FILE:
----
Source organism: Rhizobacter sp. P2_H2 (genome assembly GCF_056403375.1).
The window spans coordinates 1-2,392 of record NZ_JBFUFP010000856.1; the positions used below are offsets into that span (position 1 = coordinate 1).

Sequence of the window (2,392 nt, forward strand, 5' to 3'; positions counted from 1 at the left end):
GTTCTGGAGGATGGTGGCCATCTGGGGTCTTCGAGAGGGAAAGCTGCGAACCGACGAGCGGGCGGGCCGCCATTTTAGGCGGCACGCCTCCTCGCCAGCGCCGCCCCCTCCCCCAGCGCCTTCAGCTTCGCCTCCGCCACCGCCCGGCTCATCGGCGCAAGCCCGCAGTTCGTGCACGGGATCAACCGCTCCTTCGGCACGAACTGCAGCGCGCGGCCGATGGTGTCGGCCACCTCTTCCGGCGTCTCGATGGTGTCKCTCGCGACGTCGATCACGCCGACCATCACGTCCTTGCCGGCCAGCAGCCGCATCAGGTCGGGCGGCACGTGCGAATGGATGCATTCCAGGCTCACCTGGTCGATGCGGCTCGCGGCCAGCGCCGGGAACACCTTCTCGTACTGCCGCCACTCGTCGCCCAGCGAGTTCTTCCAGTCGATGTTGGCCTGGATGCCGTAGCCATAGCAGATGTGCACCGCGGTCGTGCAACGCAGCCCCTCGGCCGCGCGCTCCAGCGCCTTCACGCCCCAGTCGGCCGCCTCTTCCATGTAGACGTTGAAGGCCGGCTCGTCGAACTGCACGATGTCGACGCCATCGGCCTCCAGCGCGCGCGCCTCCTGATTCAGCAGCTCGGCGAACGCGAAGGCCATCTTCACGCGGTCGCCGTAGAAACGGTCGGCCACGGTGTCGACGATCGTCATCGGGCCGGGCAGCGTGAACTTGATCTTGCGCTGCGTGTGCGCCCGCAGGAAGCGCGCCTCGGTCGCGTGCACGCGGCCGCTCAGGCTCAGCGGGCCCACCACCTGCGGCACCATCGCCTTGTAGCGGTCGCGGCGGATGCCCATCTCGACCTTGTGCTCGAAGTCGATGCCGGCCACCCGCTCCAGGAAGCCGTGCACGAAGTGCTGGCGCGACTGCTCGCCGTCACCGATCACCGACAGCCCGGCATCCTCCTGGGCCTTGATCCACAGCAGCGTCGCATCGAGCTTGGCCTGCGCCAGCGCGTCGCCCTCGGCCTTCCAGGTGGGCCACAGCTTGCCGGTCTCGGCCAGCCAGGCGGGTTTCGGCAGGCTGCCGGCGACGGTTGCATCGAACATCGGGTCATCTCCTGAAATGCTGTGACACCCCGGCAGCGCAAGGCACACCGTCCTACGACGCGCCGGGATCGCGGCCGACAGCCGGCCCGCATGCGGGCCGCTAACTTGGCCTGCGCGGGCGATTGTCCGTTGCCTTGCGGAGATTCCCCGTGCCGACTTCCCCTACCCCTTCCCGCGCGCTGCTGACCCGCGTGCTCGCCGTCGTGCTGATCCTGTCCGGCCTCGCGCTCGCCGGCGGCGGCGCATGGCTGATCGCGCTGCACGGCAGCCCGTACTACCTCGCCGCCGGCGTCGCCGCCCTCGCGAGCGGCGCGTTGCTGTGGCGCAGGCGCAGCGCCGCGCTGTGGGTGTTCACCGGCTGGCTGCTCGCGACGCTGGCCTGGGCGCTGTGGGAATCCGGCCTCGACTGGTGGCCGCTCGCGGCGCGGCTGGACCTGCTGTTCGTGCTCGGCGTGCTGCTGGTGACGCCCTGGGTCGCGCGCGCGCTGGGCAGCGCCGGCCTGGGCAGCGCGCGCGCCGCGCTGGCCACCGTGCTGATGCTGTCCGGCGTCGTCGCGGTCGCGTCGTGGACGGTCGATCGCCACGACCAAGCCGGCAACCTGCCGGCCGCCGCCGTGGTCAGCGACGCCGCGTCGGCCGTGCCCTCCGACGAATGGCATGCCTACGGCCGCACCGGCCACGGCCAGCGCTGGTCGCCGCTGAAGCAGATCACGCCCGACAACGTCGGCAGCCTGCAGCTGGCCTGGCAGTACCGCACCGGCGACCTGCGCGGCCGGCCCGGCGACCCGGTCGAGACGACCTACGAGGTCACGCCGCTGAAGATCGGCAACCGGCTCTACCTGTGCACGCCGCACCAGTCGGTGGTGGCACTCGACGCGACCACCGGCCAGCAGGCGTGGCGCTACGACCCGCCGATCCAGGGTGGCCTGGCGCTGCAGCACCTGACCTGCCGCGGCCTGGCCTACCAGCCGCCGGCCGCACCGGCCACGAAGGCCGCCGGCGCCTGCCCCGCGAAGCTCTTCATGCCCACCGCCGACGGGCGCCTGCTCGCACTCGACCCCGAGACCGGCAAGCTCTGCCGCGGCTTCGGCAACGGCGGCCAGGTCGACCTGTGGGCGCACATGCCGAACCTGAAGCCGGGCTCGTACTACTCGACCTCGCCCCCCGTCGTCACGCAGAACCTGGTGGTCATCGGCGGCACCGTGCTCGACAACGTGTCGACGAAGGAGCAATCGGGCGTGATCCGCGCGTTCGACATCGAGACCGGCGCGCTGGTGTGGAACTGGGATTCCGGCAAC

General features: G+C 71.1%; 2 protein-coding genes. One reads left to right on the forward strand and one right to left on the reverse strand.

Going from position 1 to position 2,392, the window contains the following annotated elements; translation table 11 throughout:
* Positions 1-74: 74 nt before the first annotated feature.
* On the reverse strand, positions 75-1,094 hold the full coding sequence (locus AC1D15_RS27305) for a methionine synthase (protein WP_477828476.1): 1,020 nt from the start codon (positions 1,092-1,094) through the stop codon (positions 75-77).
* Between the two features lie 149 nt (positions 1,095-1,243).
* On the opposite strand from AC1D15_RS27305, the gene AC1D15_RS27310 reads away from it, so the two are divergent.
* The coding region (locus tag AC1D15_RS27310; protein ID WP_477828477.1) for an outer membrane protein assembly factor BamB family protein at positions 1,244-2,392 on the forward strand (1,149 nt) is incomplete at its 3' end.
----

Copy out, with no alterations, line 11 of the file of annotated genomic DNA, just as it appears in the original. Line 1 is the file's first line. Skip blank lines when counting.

* The coding region (locus tag AC1D15_RS27310; protein ID WP_477828477.1) for an outer membrane protein assembly factor BamB family protein at positions 1,244-2,392 on the forward strand (1,149 nt) is incomplete at its 3' end.